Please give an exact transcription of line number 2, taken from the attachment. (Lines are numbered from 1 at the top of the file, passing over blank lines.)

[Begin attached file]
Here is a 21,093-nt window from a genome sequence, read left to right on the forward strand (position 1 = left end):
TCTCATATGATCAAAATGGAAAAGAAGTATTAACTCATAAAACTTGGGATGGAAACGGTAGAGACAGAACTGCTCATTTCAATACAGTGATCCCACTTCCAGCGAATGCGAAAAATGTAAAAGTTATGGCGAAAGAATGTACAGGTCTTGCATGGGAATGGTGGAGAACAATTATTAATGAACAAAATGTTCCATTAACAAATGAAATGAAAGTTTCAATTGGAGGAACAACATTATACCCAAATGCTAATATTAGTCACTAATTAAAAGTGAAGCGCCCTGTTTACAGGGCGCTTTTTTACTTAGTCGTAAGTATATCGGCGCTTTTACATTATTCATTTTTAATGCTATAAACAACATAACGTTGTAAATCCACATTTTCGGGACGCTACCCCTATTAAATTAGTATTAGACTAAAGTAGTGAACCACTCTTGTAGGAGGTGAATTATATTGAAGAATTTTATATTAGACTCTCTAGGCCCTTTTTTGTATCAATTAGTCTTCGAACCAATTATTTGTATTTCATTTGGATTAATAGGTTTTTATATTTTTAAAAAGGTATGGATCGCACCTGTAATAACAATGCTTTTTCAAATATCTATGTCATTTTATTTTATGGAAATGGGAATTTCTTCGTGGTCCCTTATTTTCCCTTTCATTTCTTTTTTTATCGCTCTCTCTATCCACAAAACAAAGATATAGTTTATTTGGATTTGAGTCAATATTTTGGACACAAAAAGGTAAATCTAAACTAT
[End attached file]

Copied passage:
TCTCATATGATCAAAATGGAAAAGAAGTATTAACTCATAAAACTTGGGATGGAAACGGTAGAGACAGAACTGCTCATTTCAATACAGTGATCCCACTTCCAGCGAATGCGAAAAATGTAAAAGTTATGGCGAAAGAATGTACAGGTCTTGCATGGGAATGGTGGAGAACAATTATTAATGAACAAAATGTTCCATTAACAAATGAAATGAAAGTTTCAATTGGAGGAACAACATTATACCCAAATGCTAATATTAGTCACTAATTAAAAGTGAAGCGCCCTGTTTACAGGGCGCTTTTTTACTTAGTCGTAAGTATATCGGCGCTTTTACATTATTCATTTTTAATGCTATAAACAACATAACGTTGTAAATCCACATTTTCGGGACGCTACCCCTATTAAATTAGTATTAGACTAAAGTAGTGAACCACTCTTGTAGGAGGTGAATTATATTGAAGAATTTTATATTAGACTCTCTAGGCCCTTTTTTGTATCAATTAGTCTTCGAACCAATTATTTGTATTTCATTTGGATTAATAGGTTTTTATATTTTTAAAAAGGTATGGATCGCACCTGTAATAACAATGCTTTTTCAAATATCTATGTCATTTTATTTTATGGAAATGGGAATTTCTTCGTGGTCCCTTATTTTCCCTTTCATTTCTTTTTTTATCGCTCTCTCTATCCACAAAACAAAGATATAGTTTATTTGGATTTGAGTCAATATTTTGGACACAAAAAGGTAAATCTAAACTAT